The Best Craft Breweries In Utah

© Pixabay
© Pixabay
Photo of H.C. Hamblin
24 October 2016

Utah has long been known for strict and strange alcohol laws. But recent years have seen a change in regulations, and the local beer scene has responded with tenacity. Long-established breweries are growing stronger, and smaller brew-houses are popping up all over the state. With expert brewers and a love for the craft, microbreweries are buzzing, and beer culture is thriving in the Beehive State, here’s some of our favorites.

Wasatch Brewery

Operating now for nearly 30 years, Wasatch Brewery has made history and paved the way for the Utah craft beer scene. The Park City brewpub was the first in the state, and owners were instrumental in changing state laws to allow such an establishment to exist. Now, Wasatch is enjoying wide popularity with its attitude-filled brews that are inspired by local culture. Cleverly playing on Utah’s history of polygamy in the 19th century, Wasatch created the Polygamy Porter: a dark, brown porter. Poking fun of a county that is notorious for its straight-laced values, the Provo Girl is light, crisp German pilsner that is sure to be the life of the party.

Wasatch Brewery | © Justin Fincher

Red Rock Brewing

Red Rock Brewing Company started in 1994 in Salt Lake City, and has successfully made a name for itself in both the local and national craft beer scene. The brewery produces both draft beers, which by Utah law must be below 4% Alcohol By Volume, and bottled beers, which can exceed that ABV limit. But each brew is carefully crafted, offering unique, full-bodied flavor. Customers can buy the bottled beers at Utah State liquor stores, draft beers at a number of local bars and pubs, or visit one of Red Rock’s four restaurant locations for excellent food, alongside their perfectly crafted beverage.

Various locations, UT, USA

Uinta Brewing

A company giving a nod to local landscape and legend is Uinta Brewing Company. For over 20 years now, this brewing company has been making its way into Utah beer-lovers’ hearts. Named after the Uinta National Forest in north central Utah, all of the brand’s beers also bear names that are borrowed from the state’s wild, rugged terrain. One of their most popular is the Cutthroat Pale Ale, named after Utah’s state fish. The Yard Sale winter lager is a playful name for an epic skiing tumble. Uinta also is exemplary for its sustainable business practices, as it is the first 100 per cent wind-powered business in the state.

A selection of microbrews | Courtesy of Moab Brewery

Moab Brewery

Moab is an adventurer’s dream, with endless access to hiking, biking, climbing, and an array of outdoor sports. In the midst of this adventuresome air, the owners of Moab Brewery founded a craft microbrewery perfect for the wandering soul, and the journeyer looking for a no-nonsense, fantastic beer. Fan favorites include the Dead Horse Amber Ale, the Porcupine Pilsner, and the Johnny’s American IPA. The brewery’s onsite pub is a popular watering hole for tired and thirsty travelers after a day of exploring the surrounding terrain. It is an unpretentious place to relish in the unique surroundings, with some of the best beer in the state.

Desert Edge Brewery

To enjoy the crafted microbrews from the next place on our list, you’ll have to visit their micropub, located in a charming historic trolley garage. Their beers are only served on tap, never bottled, and the food is award-winning. Desert Edge Brewery has been part of the Salt Lake Dining scene for over 30 years as a casual place to enjoy great, in-house crafted beers, and made-from-scratch food that is innovative and fresh. As another brewhouse to use a play on words and local culture for zippy branding, Desert Edge has popular drafts such as the Happy Valley Hefeweizen, and the Latter Day Stout.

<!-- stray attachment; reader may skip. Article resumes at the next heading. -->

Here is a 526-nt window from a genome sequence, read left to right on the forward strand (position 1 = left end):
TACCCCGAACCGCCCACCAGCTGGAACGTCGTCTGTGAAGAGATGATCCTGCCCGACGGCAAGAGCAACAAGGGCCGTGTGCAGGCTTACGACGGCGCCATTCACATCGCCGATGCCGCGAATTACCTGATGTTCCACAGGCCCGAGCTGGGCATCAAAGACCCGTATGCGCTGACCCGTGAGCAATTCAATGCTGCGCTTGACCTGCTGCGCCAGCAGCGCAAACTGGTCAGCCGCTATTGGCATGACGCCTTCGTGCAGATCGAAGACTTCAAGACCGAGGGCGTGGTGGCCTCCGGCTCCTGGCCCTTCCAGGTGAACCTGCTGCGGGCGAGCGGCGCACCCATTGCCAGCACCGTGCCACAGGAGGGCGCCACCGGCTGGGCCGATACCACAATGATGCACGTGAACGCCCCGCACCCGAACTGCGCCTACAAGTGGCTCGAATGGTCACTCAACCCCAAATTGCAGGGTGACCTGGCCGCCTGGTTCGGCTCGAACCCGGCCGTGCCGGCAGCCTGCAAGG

Bohemian Brewery

Bohemian Brewery creates European-style lagers. Using time-tested techniques, and the highest quality ingredients, the brewers make what they call the “Old School Brew.” The company has a wide selection of both draft beers and bottled beers, available at local bars and pubs, and at state liquor stores. All are made from traditional recipes, with attention to the art and time it takes to craft the perfect lager. The result is a line of beers that offers something for everyone, from a light, sweet, hefeweizen, to a caramel altbier, and dark and full-flavored bock. Pay a visit to their restaurant to enjoy a selection of classic European fare, perfectly paired with a fresh brew.

Epic Brewing’s Imperial Stout | © Peter Anderson

Epic Brewing Company

Epic Brewing Company has been around for a little over a decade. Aptly named, the brewery creates strong beers, bottled with an ABV that soars over the 4% limit of drafts. The creators of these high-octane brews are unapologetic foodies, adventurers, and beer-lovers that are taking microbrews to the next level. Epic has three different lines of beers: classic, elevated, and exponential. All of them pack a punch, and are carefully crafted for the perfect balance and flavor. For enthusiasts and connoisseurs, sampling a few brews from Epic is a must, but be careful, the expert brewing makes them easy to drink, but the high alcohol content can sneak up on you.


In the last 25 years, Squatters has become an integral part of Salt Lake City’s downtown restaurant scene. The company is dedicated to what it calls its “Triple Bottom Line: People, Planet, Profit.” Engaging with local nonprofits, sustainable energy and transportation organizations, and movements to improve Utah’s industry, Squatters is a respected member of the community. At its core, the microbrewery makes honest, passion-filled good beers that have been garnering awards for decades. The Chasing Tail golden ale, the Full Suspension pale ale, and the Hop Rising double IPA are some of their most popular brews.

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